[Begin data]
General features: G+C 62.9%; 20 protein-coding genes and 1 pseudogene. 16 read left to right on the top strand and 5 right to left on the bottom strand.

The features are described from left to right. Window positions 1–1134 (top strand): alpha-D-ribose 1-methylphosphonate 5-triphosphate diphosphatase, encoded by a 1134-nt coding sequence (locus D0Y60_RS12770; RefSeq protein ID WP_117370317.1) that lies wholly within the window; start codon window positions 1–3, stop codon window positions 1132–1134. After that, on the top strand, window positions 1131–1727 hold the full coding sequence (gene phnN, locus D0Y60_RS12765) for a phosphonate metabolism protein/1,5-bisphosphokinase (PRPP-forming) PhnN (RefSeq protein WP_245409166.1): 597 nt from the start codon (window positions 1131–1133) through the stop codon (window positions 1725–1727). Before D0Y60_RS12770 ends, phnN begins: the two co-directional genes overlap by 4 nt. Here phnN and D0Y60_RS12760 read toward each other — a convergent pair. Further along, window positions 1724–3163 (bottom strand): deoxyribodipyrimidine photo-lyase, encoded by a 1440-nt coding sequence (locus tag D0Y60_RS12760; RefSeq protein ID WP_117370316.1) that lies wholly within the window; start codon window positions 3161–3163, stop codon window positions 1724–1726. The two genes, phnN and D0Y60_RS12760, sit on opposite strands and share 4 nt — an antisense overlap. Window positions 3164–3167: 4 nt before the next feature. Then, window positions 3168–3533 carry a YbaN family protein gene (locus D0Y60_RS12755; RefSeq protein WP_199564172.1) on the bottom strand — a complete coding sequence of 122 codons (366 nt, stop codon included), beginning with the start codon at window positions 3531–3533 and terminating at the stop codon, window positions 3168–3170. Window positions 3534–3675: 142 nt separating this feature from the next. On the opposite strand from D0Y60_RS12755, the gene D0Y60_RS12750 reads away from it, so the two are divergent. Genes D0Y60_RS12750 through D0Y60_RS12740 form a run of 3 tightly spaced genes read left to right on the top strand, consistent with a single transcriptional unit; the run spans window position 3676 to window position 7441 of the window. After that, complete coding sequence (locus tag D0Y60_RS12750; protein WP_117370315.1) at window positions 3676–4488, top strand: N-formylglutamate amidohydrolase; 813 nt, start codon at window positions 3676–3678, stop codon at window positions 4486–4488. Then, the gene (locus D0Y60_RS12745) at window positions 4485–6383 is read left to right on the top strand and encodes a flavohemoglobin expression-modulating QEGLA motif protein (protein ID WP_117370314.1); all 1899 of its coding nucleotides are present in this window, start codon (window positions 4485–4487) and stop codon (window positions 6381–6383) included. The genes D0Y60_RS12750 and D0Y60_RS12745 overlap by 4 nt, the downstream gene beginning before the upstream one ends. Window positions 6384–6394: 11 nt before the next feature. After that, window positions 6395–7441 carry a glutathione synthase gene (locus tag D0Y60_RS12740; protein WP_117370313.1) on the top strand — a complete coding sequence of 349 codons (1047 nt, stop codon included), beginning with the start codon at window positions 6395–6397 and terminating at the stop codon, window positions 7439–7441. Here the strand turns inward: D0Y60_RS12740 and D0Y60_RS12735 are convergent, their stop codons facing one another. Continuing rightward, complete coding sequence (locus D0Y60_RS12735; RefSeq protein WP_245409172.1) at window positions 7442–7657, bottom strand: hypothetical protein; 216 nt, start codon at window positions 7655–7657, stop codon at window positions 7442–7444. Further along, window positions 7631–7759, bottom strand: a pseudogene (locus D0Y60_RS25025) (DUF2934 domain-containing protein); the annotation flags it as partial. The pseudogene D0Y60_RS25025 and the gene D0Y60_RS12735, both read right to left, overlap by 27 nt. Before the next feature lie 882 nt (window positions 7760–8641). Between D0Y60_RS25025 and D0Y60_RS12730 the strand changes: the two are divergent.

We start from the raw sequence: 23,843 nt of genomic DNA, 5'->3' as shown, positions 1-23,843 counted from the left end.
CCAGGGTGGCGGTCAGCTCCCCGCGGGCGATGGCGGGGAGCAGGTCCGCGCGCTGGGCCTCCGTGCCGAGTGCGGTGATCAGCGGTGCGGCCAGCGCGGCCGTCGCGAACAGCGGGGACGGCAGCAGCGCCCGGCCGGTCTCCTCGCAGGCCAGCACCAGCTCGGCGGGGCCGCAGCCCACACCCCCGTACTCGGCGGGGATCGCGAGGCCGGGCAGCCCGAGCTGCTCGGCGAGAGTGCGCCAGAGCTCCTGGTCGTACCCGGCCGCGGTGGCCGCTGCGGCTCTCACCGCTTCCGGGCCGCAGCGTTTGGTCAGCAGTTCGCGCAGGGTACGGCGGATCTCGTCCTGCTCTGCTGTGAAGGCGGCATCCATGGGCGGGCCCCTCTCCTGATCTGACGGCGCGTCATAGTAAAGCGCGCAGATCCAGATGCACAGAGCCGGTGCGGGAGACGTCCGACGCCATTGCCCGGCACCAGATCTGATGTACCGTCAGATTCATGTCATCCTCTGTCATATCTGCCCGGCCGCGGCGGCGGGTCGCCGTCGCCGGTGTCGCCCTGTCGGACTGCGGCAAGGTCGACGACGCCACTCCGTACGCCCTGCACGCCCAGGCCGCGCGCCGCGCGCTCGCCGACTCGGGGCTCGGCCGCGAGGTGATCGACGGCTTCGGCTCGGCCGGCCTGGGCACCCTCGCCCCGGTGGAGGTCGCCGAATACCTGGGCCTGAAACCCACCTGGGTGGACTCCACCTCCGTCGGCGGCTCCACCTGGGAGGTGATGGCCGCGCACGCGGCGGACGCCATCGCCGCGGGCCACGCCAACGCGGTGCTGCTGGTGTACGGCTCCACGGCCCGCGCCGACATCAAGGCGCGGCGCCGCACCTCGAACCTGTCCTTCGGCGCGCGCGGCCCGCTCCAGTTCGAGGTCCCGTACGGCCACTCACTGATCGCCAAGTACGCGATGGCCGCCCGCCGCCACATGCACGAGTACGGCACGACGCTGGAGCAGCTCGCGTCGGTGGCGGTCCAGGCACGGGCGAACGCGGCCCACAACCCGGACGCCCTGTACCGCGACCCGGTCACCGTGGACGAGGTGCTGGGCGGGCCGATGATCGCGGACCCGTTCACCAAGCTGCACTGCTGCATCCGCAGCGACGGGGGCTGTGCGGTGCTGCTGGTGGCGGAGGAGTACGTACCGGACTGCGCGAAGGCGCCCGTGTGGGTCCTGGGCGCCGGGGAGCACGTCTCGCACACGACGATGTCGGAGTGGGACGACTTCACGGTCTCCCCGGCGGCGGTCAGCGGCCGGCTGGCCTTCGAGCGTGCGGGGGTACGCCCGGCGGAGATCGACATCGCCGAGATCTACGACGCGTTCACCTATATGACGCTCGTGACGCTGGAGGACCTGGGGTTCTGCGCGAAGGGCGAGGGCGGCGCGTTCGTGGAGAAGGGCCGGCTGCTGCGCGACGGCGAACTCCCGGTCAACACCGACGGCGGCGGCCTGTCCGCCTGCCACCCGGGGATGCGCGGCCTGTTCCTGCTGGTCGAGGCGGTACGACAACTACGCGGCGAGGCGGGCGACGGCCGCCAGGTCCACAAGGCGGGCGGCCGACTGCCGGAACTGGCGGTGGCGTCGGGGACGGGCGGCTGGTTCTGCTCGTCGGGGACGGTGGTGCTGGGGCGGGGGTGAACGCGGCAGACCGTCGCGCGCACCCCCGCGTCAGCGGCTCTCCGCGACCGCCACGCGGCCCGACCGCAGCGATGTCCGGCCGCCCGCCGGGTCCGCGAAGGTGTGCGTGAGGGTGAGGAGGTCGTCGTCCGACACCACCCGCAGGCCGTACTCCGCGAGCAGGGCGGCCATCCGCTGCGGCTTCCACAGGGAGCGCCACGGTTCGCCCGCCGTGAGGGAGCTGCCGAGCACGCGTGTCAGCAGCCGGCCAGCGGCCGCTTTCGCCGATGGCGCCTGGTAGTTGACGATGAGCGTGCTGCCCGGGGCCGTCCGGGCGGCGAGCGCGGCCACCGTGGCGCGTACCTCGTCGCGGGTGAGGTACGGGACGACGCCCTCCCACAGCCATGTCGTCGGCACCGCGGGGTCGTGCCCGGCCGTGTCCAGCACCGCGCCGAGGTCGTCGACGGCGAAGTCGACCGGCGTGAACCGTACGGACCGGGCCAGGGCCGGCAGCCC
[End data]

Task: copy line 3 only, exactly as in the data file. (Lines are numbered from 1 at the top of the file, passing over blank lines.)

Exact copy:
We start from the raw sequence: 23,843 nt of genomic DNA, 5'->3' as shown, positions 1-23,843 counted from the left end.